Social bonds: concrete answers to tangible problems
The social bond market is not yet as mature and diverse as the green bond market, but is one of the fastest growing segments of sustainability bonds.
Among the first social bonds are the International Finance Corporation’s “Banking on Women” bond in 2013 and the “Inclusive Business” bond in 2014. Following the publication of the Social Bond Principles by the International Capital Market Association in 2016, the first players in this new wave were public financial institutions, such as supranational organisations, government bodies and local authorities.
While some people mistakenly thought, especially when they first appeared, that investing in social bonds was at the expense of returns, the return/risk ratio of a social bond actually corresponds to that of a classic bond in the same transmitter. The social impact of the bond is an independent non-financial added value.
In recent years, social bonds have experienced very impressive growth and their investor base has diversified. Thus, between 2019 and 2021, this market increases from around 10 billion annual issues to more than 150 billion dollars. This growth is partly explained by the capacity of social bonds to finance solutions to face some of the major current challenges, such as gender inequality, or measures to support the economy during the pandemic. Indeed, the COVID-19 pandemic has highlighted the importance of social factors and their potential impact on asset values. Social risks, from employee well-being to relations with local communities, directly or indirectly impact a particularly wide range of issuers.
Insurers are therefore increasingly taking these social issues into account in their investment decisions. Social bonds allow them to go even further: they offer an effective means of responding directly to these issues by financing specific projects. These instruments are thus a fundamental element of the achievement of the 2030 Agenda of the United Nations Sustainable Development Goals. The multitude of solutions that they can finance make them a major player in social change. This can be for example: low-cost housing, essential infrastructure and services, job creation, food security, etc.
Beyond the current tangible problems related to the consequences of the pandemic, the attractiveness of the social bond market for insurers is supported by several underlying trends: social bonds are now widely used for large sustainable projects in the public sector . More and more companies want to reduce the social risks that impact their activities. Finally, the EU social taxonomy should help provide a regulatory framework that will make social bonds even more attractive. These kinds of new rules, when enacted, will no doubt help further support the social goals of sustainability.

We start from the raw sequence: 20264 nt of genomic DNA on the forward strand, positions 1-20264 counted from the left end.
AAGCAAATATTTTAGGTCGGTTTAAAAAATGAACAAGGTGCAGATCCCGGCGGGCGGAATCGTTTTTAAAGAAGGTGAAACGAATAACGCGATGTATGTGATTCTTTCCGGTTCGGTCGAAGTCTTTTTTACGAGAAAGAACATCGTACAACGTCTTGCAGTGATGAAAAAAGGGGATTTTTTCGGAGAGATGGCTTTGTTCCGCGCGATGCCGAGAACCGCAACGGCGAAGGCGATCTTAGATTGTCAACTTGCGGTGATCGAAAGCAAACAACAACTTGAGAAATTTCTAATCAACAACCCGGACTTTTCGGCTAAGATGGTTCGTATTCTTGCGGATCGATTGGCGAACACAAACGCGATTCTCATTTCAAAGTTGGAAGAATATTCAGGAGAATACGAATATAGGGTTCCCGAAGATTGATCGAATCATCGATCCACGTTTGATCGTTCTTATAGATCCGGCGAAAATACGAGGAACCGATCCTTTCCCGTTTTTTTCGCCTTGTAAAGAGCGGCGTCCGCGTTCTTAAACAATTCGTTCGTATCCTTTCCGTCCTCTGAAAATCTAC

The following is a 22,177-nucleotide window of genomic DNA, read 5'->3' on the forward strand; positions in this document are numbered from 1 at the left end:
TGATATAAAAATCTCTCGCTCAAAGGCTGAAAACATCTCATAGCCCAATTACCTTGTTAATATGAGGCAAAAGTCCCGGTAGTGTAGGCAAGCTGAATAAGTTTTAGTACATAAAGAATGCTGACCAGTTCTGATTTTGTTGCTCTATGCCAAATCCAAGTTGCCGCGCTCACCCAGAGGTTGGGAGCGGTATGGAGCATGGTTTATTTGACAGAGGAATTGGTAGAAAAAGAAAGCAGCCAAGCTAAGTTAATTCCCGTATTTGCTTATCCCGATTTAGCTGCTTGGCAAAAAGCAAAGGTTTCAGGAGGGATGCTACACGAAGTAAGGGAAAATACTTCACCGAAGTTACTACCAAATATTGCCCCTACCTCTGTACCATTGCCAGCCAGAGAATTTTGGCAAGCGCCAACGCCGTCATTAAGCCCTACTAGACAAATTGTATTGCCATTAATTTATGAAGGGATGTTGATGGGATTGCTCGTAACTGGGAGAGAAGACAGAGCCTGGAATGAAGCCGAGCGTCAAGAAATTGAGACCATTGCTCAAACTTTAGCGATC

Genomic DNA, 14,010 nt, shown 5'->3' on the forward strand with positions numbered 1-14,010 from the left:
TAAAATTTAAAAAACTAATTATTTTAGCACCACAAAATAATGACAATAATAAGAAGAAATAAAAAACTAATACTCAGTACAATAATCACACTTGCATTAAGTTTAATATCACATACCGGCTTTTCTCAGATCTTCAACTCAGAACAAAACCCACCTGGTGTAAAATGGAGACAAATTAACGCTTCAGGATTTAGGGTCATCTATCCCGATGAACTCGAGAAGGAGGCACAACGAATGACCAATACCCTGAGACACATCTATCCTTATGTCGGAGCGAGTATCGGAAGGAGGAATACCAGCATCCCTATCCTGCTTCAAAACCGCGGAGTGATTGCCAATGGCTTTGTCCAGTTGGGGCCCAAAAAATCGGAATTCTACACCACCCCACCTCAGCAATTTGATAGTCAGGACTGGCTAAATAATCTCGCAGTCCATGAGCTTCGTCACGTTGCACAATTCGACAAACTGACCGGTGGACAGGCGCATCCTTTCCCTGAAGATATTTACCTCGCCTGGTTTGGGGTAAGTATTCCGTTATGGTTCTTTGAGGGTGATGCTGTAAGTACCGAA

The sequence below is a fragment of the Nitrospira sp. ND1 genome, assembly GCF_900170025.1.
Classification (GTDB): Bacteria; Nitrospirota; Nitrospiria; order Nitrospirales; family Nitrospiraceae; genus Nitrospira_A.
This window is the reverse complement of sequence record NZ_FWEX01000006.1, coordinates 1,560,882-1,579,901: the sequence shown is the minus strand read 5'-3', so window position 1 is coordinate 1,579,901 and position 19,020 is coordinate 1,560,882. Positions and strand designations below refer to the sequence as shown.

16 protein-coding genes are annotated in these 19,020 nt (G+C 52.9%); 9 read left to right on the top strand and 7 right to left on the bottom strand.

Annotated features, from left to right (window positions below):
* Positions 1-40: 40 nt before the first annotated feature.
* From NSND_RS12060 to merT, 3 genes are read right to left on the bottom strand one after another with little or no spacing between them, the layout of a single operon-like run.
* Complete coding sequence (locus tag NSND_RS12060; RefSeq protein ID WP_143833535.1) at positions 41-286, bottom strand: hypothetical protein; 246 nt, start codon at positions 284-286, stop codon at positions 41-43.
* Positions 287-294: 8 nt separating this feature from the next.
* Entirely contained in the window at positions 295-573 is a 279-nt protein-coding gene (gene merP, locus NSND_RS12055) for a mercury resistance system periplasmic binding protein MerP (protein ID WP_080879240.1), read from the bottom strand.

Implementing bond impact strategies: the importance of cutting-edge expertise
Social bonds, like sustainability bonds in general, offer an eloquent example of the role that finance can play in directing investments towards specific sustainability objectives compatible with an attractive level of return. For insurers, the growth of this asset class opens up an interesting field of action for integrating impact strategies into their bond portfolios.
However, investing in this area is not without difficulty and requires solid expertise to analyze in depth the issuers, the bonds and the sustainable projects they aim to finance. Indeed, there are still no universal standards in this area and sovereign issuers are not subject to standards relating to the declaration of the results of their sustainable projects. This means that the key information relating to these bonds can be heterogeneous and that teams of specialists are essential to operate an optimal selection within the investment universe.